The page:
WARNING: The following article contains spoilers for Godzilla: King of the Monsters, in theaters now.
Legendary's MonsterVerse has kicked into high gear with Godzilla and Ghidorah throwing down to see who's the alpha of all the Titans. With Rodan, Mothra and other kaiju entering the fray as well, Godzilla: King of the Monsters steps up what 2014's Godzilla and 2017's Kong: Skull Island did by cramming in a bunch of heavyweights to fight for the crown.
But, as these beasts duke it out, the narrative director Michael Dougherty lays down actually feels similar to Zack Snyder's Batman v Superman: Dawn of Justice.
GODZILLA, THE SUPER-TITAN
In Batman v Superman, Superman was seen as a god who was loved by the people but feared by global governments after the damage he caused in Man of Steel. The powers-that-be wondered what would happen if he turned on humanity, which was justified, as they had no assurance he wouldn't become a tyrant like Zod.
Here, Godzilla is in the same position. After he wrecked San Francisco in Gareth Edwards' movie five years ago, the governments are skeptical of him, with even Monarch worried about the Titan possibly deciding to feast on mankind someday. Everyone decides to monitor the beast, and while a vast portion of the populace loves Godzilla, measures are in place to eliminate him in the form of the Oxygen Destroyer. (A callback to the device used to slay the kaiju in the original 1954 movie.)
This weapon nearly kills the beast and the scene where he's bombed with it in Mexican waters is very similar to when Superman was nuked fighting Doomsday, and then had to go recharge in the warmth of the sun. In Godzilla's case, he replenishes his energy in an underwater lair similar to Atlantis using radiation from the core of the Earth instead of sunlight. At this point, it's clear the world powers see both godlike entities as expendable if it means preventing an impending apocalypse.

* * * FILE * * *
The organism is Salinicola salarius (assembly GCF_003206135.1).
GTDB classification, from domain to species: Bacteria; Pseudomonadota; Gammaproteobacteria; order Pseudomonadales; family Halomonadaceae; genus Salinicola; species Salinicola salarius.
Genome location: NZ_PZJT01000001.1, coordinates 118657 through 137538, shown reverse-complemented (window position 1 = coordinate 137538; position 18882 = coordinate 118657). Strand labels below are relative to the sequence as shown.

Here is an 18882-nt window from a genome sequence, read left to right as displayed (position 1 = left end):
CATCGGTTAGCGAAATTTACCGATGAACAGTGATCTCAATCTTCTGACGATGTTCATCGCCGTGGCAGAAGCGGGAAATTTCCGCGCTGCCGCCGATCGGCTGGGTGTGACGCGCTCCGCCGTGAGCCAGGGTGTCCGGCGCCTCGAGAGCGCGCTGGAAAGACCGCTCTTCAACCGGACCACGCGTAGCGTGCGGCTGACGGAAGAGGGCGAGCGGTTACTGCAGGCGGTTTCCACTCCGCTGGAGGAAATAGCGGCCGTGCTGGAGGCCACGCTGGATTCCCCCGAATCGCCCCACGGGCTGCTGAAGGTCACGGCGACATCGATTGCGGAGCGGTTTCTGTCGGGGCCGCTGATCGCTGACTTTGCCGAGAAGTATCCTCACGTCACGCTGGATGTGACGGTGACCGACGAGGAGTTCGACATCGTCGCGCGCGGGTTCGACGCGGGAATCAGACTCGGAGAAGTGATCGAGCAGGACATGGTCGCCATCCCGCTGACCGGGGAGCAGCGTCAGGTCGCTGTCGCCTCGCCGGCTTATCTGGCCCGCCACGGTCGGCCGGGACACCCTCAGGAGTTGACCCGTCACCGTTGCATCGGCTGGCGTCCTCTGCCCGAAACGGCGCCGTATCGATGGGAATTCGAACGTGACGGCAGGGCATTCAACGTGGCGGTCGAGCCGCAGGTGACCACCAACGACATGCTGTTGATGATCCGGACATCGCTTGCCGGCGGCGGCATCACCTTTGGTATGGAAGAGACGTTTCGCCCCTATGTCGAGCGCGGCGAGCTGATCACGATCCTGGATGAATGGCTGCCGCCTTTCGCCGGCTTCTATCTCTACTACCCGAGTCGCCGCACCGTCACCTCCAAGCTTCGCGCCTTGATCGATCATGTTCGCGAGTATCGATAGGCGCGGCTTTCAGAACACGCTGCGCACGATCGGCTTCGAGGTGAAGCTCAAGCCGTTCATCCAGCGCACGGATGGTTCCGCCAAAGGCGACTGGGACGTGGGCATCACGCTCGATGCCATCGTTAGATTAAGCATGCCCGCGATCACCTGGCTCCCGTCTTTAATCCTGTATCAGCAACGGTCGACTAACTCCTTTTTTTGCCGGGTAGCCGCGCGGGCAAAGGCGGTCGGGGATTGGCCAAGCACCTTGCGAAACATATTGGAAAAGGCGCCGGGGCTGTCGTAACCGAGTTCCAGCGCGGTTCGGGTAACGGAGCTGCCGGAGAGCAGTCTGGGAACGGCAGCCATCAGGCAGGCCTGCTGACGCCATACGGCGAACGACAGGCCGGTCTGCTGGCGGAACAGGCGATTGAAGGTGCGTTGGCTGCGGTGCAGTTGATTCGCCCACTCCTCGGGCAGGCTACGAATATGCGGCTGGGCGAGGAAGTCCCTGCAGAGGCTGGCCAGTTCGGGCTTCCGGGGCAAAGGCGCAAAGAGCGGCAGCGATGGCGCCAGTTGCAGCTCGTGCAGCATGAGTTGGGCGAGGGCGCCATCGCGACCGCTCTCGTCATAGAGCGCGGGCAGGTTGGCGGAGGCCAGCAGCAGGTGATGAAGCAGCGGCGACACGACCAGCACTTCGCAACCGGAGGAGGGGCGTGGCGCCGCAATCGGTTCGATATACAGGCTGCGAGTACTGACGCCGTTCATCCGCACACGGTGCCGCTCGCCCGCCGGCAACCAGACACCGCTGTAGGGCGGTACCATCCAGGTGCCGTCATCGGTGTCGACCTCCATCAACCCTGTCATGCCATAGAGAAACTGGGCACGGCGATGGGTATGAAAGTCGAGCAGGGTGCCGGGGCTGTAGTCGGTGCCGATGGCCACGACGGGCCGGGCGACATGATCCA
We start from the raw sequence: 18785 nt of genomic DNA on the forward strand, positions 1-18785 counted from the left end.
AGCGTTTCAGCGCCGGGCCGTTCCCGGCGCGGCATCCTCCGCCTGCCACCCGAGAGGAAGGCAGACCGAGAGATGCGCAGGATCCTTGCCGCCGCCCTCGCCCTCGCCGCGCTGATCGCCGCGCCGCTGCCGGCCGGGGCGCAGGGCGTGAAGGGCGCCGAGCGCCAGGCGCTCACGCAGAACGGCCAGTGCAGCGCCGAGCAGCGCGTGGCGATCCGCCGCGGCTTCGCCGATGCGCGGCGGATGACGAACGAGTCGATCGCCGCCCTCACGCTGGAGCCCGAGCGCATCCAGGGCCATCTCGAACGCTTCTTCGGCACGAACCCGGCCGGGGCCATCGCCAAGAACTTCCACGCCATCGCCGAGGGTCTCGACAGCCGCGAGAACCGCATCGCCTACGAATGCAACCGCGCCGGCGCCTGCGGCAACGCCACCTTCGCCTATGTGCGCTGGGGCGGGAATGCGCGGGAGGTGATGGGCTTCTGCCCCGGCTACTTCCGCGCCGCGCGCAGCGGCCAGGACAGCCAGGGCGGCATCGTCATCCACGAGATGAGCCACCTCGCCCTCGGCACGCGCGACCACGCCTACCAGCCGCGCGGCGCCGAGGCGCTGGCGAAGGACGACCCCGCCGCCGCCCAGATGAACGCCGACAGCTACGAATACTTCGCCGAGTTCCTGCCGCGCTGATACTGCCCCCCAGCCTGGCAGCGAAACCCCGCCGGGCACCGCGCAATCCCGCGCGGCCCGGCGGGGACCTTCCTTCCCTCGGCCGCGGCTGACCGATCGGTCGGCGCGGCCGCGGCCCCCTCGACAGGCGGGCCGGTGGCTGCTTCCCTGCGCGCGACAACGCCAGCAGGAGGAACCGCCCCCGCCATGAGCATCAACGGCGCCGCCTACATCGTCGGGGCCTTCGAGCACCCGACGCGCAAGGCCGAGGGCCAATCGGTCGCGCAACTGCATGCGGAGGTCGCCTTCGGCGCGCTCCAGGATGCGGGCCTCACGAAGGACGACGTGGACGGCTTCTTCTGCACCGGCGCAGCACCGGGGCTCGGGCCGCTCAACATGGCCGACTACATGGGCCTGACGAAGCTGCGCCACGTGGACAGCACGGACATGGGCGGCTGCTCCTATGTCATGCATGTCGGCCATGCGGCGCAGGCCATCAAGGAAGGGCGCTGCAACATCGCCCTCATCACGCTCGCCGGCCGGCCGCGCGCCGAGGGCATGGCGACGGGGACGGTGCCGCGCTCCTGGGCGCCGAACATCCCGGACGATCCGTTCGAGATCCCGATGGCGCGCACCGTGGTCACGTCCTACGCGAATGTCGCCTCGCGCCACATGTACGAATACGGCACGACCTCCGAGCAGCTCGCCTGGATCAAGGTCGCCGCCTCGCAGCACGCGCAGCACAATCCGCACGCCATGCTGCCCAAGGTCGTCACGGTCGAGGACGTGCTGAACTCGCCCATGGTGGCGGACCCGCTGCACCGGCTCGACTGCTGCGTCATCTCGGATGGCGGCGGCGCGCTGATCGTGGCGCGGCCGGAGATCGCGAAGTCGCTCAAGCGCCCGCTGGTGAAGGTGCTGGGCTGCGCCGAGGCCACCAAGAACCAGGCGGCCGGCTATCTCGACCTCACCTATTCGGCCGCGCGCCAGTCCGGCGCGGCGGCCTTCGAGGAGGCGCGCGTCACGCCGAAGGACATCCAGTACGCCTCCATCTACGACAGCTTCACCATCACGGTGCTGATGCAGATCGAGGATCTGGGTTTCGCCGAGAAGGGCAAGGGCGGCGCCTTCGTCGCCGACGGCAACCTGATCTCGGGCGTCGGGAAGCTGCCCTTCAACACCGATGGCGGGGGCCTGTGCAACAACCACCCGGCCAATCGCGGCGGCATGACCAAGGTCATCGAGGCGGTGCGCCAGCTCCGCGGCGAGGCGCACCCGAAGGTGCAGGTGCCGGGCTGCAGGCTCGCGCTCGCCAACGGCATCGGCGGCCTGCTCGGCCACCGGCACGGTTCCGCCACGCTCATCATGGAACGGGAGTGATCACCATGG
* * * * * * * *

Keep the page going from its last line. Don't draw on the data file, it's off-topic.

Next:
MARK RUSSELL, THE RELUCTANT KNIGHT
Played by Kyle Chandler, former Monarch scientist, Mark Russell, has a similar arc to Ben Affleck's Bruce Wayne. Bruce lost his employees in the fight between Superman and Zod in Metropolis, and this caused him to hate Superman and want him dead at all costs.
Russell loses his son in similar fashion in the collateral damage from the San Francisco finale in the first film, and while he isn't as driven by revenge, he does come off obsessed by constantly urging Monarch to kill Godzilla and the other Titans in storage. His vendetta is just as understandable as these "gods," who cause chaos wherever they go, leading to the death of thousands of innocents.
What brings this comparison full-circle is that, just like Batfleck, Russell makes a U-turn when he realizes Godzilla really is the key to salvation. While he doesn't have a "Martha!" moment, Russell comes to this realization when the Oxygen Bomb takes Godzilla temporarily off the board, leaving Ghidorah and his lackeys to destroy several continents. He finally understands he's been driven by hate and loss, failing to see the force for good Godzilla could be. Russell comes to his senses and leads the charge to help the Titan, just like Batman did as he made amends with Superman.
MOTHRA, THE WINGED WONDER WOMAN